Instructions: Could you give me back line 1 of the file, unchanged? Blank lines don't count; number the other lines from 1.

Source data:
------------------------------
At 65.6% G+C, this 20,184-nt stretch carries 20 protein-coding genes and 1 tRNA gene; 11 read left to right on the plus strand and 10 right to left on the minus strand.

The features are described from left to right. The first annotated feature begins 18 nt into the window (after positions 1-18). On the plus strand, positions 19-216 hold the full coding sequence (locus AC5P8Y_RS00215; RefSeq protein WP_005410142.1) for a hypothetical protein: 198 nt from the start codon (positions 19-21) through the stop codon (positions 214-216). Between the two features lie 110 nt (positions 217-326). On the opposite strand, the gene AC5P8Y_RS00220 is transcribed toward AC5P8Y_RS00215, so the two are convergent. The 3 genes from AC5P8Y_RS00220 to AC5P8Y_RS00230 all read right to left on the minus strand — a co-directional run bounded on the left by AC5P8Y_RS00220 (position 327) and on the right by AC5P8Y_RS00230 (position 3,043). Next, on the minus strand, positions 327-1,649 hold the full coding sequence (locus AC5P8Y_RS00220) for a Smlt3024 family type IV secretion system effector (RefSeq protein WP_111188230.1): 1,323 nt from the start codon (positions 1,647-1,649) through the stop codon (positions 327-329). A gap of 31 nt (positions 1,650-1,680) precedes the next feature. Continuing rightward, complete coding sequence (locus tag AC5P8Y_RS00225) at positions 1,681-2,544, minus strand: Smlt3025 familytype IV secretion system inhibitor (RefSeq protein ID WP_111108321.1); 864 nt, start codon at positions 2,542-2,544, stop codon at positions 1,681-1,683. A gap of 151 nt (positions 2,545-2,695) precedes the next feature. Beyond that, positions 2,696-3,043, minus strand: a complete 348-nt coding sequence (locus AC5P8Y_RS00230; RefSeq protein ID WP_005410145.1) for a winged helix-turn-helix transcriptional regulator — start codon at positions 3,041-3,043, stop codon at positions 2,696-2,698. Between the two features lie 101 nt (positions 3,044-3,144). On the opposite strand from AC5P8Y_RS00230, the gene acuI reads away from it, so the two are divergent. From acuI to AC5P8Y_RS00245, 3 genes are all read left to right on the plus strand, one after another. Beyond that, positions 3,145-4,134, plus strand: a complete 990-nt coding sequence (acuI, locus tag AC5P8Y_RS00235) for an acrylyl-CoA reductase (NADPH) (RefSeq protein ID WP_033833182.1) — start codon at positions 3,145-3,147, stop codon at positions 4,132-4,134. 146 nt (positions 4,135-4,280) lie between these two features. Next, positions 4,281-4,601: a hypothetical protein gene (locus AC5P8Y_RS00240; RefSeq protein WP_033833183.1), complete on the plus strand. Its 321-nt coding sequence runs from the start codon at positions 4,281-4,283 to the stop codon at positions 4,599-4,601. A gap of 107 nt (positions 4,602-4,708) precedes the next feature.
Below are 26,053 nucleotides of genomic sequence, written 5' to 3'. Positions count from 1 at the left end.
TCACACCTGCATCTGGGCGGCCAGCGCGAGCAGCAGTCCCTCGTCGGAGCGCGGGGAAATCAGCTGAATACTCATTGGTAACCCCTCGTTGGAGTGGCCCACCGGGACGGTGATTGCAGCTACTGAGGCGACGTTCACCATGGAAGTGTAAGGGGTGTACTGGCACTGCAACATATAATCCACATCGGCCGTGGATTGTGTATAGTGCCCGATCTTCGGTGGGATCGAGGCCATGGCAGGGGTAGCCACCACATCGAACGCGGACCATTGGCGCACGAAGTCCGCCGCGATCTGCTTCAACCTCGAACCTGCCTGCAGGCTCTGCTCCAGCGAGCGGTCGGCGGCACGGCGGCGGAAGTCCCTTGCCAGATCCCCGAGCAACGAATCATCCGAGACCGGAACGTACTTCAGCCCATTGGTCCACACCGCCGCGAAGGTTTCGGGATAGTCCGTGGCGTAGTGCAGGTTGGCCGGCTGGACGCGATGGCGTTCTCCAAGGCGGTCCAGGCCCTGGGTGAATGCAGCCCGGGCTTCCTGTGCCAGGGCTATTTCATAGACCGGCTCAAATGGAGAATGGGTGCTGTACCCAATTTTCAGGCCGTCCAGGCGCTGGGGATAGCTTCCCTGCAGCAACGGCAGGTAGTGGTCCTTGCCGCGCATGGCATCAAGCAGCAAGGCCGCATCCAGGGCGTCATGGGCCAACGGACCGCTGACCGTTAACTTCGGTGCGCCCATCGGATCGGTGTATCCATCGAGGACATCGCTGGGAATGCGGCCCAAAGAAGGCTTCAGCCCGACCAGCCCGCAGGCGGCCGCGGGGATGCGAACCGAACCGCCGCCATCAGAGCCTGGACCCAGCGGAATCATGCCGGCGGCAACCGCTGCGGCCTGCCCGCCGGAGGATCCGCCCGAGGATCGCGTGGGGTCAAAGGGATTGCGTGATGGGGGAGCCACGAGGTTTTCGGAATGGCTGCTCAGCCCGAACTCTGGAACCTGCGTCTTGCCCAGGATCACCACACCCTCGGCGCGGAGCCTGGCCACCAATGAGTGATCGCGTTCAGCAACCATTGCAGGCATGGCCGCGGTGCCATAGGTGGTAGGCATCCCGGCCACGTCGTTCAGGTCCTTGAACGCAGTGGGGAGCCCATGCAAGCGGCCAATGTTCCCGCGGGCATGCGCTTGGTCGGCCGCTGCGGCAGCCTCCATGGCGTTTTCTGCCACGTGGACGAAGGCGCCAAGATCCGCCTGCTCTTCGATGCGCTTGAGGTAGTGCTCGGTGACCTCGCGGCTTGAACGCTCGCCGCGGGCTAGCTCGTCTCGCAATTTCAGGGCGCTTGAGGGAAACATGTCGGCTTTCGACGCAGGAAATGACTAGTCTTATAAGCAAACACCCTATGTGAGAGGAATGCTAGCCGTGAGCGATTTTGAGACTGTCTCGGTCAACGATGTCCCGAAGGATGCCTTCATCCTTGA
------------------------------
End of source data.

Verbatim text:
At 65.6% G+C, this 20,184-nt stretch carries 20 protein-coding genes and 1 tRNA gene; 11 read left to right on the plus strand and 10 right to left on the minus strand.